I had the opportunity to go to Savannah last week and spend some time there. It’s something I’ve wanted to do every time I visit Savannah on my way either to or from North Carolina. A day or two is never enough though, so when a friend said I could stay at his house (built in 1848) before his new renters arrived, I jumped at the chance.
It was also an opportunity to take things a little slower, including the journey there. So I went up by train on the Amtrak Silver Meteor from Winter Park.
It’s the nicest way to go on a long journey. If you’ve read my previous blog, you know that I like to travel by train. The first thing you realize is that Savannah is out of the way of everything else. You don’t pass through Savannah by mistake, if you find yourself in Savannah it’s because you made the effort. Downtown Savannah is 10 miles from Interstate 1-95 and there’s not much in between. It’s not on the way to anywhere else. It used to be cut off from South Carolina just across the river, using ferry boats to transport people and goods until the first permanent bridge was built in 1922.
That is one of the reasons Savannah has been kept in a more true historical state. It’s out of the way. In the 20th century when bigger was considered better, Savannah was out of sight, there really aren’t too many tall or big buildings. There are a few monstrosities as in any city, but for the most part Savannah has managed to keep it’s scale, which is exactly how General James Edward Oglethorpe meticulously laid it out back in 1733.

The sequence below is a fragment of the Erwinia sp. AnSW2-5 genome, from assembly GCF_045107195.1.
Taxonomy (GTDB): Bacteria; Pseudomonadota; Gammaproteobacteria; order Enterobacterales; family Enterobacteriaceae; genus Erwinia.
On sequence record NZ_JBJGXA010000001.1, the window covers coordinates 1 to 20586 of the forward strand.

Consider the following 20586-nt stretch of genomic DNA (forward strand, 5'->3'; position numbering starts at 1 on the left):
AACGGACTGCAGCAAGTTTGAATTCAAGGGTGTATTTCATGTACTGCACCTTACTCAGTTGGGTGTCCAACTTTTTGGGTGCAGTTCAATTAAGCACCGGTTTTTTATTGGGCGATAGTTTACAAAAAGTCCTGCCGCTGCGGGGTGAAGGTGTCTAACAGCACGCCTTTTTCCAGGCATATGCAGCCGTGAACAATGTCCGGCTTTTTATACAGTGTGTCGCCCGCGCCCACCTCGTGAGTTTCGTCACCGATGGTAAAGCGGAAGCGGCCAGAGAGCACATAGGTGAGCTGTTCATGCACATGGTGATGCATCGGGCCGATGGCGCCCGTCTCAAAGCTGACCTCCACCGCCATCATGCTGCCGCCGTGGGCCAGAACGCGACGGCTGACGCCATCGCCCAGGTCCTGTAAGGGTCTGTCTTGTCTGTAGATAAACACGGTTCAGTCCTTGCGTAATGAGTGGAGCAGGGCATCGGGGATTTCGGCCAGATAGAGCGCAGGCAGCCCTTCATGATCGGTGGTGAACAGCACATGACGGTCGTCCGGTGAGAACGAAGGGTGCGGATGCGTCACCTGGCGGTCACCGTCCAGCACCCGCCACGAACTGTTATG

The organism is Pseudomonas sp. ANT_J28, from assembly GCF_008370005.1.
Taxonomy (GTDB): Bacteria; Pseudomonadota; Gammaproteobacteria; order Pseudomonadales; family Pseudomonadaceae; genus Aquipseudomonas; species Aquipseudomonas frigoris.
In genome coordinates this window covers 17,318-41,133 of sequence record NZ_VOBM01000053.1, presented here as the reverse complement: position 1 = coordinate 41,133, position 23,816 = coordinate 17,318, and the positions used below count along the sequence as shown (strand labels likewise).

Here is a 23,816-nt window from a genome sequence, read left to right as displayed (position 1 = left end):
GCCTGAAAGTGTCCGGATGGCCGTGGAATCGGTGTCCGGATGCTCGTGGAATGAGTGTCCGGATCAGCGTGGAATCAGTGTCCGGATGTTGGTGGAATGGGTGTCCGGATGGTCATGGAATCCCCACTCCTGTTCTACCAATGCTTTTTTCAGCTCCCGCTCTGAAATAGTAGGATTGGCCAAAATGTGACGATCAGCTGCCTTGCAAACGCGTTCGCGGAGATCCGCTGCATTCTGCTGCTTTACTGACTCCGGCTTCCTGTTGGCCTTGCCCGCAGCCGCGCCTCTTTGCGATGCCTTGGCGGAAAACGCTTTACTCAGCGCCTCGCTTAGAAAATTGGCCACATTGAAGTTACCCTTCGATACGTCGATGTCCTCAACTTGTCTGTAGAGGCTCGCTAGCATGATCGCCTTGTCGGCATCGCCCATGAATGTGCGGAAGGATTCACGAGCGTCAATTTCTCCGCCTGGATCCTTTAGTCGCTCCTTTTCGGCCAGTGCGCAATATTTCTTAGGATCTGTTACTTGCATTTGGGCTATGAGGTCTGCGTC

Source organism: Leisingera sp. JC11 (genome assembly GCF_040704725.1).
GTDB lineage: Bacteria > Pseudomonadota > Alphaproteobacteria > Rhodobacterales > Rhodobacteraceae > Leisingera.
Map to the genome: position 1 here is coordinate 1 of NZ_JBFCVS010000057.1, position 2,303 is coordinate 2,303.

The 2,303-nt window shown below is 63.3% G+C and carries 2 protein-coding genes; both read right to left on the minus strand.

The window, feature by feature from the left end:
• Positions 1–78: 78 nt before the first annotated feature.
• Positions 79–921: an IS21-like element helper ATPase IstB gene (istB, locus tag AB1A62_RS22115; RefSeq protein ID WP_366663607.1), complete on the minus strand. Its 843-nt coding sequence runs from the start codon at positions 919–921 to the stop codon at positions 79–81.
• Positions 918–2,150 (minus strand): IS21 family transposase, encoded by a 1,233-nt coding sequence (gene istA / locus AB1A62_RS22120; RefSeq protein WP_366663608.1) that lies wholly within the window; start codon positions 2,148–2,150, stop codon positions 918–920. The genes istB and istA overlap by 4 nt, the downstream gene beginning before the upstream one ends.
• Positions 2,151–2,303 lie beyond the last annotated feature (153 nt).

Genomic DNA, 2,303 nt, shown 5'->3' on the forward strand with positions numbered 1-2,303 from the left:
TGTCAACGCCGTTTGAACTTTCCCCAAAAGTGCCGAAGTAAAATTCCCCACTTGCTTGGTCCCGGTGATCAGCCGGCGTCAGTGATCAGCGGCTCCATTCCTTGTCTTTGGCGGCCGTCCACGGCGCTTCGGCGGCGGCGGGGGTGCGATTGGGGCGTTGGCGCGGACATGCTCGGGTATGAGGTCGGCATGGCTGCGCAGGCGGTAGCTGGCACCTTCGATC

In the subsequent years Savannah was added to, with the same street layout as it started, with public squares, flanked by public buildings on each Eastern and Western side, with residential homes on the north and south of each square. It was described by visitors in the 1800’s as being more of a collection of small villages, which go to make up the city. Savannah is currently enjoying somewhat of a renaissance. Savvy people bought real estate in decline in the 1980’s and 1990’s, which are now historic houses with soaring values.
If you like history, walking and photography, Savannah is a great place to go. You can spend hours walking around the city with picturesque views every way you turn. And when you need to re-fuel or take a break, it has a multitude of great bars and restaurants where you can enjoy local dishes such as shrimp n’ grits and wash it down with a locally brewed beer.
Walking the streets in the early morning or early evening you will see some really interesting shadows and shapes from the leafy Live Oak trees casting their shadows on the red brick buildings. To add immense value to your walking you can go online and from your phone you can do a self guided walking tour. Simply click on the link for the square you are in and you will see images of specific houses and buildings along with their history. Stories of murders through the ages or historic meetings and events that took place.
If you’re into photography and want a place where you don’t have to go crazy searching for material to photograph, Savannah is like a Universal Studios backlot which has been specially made for you. The history is amazing and abundant. It’s a key story in how the United States was colonized.